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Deepa and Diya - Life Imitating Art

Submitted by afrocentric on Fri, 28/08/2015 - 00:10

Every now and then you see a living person who looks just like the people depicted in ancient art, and I find it so quaint, even when the art appears stylized. I said appears because there was an occasion when I chanced across two Indian women who looked so much like figures from some Indian art styles it was uncanny. If I had greater presence of mind I would have paused to exchange a few words with them. An example is when you see a present day Nigerian whose features remind you of the Benin and Ile-Ife sculptures..

I had been reading some blog articles on complexion prejudices among Indians, and arrived at a page featuring an attractive young lady named Diya.

And later on I wound up in the Historum forum, looking at some of the very colourful images from Ajanta. The painters of that period registered colours accurately even if the paintings were rather stylized.

I saw this image of a red ochre complexioned woman, noticed the way she was posed and thinking, "Didn't I see this woman looking just like this a short while ago?". Time is not the barrier we make it out to be.

Diya (Close Up)
What struck me was the similarity of the form of the leg, the absence of clear calf muscle definition, and the way the line of the leg moves smoothly into the ankle, with the ankle bone joints hardly visible. The hip shape is the same, and the leg proportions in relation to the torso show some similarity. Diya is a beautiful woman as you can see from a close up of her face on that page. India's complexion issues are simply nuts. What is this bizarre infatuation with light skin, when the far lighter Europeans find the darker complexions of Indian women so beautiful?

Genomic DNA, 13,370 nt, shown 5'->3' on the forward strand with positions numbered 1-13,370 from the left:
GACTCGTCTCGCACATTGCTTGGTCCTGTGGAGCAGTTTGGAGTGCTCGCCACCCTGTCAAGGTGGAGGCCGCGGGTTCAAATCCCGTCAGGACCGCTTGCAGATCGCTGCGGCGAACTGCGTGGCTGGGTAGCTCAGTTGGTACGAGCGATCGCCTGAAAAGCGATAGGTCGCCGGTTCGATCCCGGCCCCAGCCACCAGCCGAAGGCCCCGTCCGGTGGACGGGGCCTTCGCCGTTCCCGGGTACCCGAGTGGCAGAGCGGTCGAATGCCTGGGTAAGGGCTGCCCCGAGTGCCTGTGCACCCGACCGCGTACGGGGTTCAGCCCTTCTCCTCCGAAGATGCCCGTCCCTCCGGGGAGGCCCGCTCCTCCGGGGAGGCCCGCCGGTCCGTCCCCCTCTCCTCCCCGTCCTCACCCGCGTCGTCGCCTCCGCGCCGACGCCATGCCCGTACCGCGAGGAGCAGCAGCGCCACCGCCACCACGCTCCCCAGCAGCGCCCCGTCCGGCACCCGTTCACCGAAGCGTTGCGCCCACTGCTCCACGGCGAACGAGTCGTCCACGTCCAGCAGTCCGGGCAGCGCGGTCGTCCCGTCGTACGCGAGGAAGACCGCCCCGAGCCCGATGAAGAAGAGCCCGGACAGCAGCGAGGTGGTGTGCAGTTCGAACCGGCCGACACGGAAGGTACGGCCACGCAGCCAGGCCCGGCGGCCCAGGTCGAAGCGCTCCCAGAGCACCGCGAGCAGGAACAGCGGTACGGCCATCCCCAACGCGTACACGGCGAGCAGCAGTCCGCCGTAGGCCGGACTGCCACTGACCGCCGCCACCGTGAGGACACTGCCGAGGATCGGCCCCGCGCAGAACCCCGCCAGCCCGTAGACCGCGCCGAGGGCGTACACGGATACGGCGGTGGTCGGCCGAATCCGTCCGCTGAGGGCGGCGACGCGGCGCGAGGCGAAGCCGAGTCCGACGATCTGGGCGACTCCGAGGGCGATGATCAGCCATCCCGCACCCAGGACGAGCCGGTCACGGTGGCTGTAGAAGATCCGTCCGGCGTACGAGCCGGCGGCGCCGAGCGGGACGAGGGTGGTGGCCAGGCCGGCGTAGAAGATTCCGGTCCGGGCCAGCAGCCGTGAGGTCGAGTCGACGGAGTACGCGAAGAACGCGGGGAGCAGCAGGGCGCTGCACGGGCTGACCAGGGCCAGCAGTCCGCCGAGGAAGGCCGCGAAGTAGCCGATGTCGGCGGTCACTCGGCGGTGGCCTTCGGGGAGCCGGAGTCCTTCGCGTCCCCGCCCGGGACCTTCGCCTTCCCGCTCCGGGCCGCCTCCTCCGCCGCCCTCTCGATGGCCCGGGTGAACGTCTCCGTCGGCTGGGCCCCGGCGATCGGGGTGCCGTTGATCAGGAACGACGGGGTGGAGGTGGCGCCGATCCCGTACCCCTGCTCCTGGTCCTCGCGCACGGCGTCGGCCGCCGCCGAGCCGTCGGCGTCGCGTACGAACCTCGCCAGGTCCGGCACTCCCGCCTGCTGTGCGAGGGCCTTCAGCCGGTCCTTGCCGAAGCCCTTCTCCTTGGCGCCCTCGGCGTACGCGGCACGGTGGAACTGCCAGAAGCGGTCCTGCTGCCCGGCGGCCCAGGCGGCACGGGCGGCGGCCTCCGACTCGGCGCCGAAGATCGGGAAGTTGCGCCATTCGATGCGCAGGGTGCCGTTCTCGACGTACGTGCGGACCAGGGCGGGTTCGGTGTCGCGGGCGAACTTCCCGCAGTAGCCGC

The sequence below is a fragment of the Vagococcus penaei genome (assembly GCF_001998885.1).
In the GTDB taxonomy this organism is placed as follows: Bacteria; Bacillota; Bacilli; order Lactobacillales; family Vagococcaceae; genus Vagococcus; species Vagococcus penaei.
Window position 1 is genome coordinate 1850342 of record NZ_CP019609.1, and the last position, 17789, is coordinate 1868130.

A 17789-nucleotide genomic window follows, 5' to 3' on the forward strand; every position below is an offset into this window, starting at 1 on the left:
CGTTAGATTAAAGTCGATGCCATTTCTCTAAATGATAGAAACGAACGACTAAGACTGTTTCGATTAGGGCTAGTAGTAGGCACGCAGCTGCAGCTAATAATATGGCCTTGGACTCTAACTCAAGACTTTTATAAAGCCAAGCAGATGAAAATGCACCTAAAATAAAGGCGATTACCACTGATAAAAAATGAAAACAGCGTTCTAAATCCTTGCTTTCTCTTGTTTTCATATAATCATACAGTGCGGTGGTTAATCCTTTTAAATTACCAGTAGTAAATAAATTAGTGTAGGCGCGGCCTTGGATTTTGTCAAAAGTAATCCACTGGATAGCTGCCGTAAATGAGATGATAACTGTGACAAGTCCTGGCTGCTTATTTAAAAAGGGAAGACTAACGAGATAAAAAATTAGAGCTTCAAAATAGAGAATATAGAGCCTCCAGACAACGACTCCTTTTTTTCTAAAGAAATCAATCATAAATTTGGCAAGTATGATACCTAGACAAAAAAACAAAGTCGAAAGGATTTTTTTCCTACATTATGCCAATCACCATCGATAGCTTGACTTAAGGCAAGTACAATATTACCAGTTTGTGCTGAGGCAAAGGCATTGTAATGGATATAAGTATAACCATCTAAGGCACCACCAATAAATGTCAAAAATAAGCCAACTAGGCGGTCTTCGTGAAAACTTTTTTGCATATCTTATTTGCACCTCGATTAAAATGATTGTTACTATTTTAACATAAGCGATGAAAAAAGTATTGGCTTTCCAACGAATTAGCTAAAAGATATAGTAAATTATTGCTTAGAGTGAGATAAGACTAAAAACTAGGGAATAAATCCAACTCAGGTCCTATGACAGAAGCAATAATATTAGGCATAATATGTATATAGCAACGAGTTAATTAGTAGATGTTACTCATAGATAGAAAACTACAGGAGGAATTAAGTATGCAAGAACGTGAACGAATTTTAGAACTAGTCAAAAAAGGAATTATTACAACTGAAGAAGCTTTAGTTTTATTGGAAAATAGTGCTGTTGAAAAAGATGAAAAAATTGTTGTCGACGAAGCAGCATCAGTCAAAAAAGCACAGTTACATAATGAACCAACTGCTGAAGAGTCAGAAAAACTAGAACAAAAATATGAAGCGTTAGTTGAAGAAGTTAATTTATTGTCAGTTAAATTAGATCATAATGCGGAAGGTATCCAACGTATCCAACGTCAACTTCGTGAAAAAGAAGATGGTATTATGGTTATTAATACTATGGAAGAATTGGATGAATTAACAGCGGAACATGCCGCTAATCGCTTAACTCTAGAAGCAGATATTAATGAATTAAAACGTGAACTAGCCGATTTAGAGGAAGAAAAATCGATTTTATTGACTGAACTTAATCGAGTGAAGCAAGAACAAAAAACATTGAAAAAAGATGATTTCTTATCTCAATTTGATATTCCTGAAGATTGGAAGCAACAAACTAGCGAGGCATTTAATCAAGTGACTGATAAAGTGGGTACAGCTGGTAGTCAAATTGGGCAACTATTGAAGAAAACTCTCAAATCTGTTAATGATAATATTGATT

The old painters and sculptors had a thing for boobs but sadly they don't make Indian females like they used to, or do they? Deepa has the boobs and the eyes too. She also the curvy form in Indian temple sculptures. Now where is the profusion of necklaces, earrings, bangles and beads?

The eyes are so "classically Indian" here is a close up -

I guess it is more a case of art imitating life imitating art.

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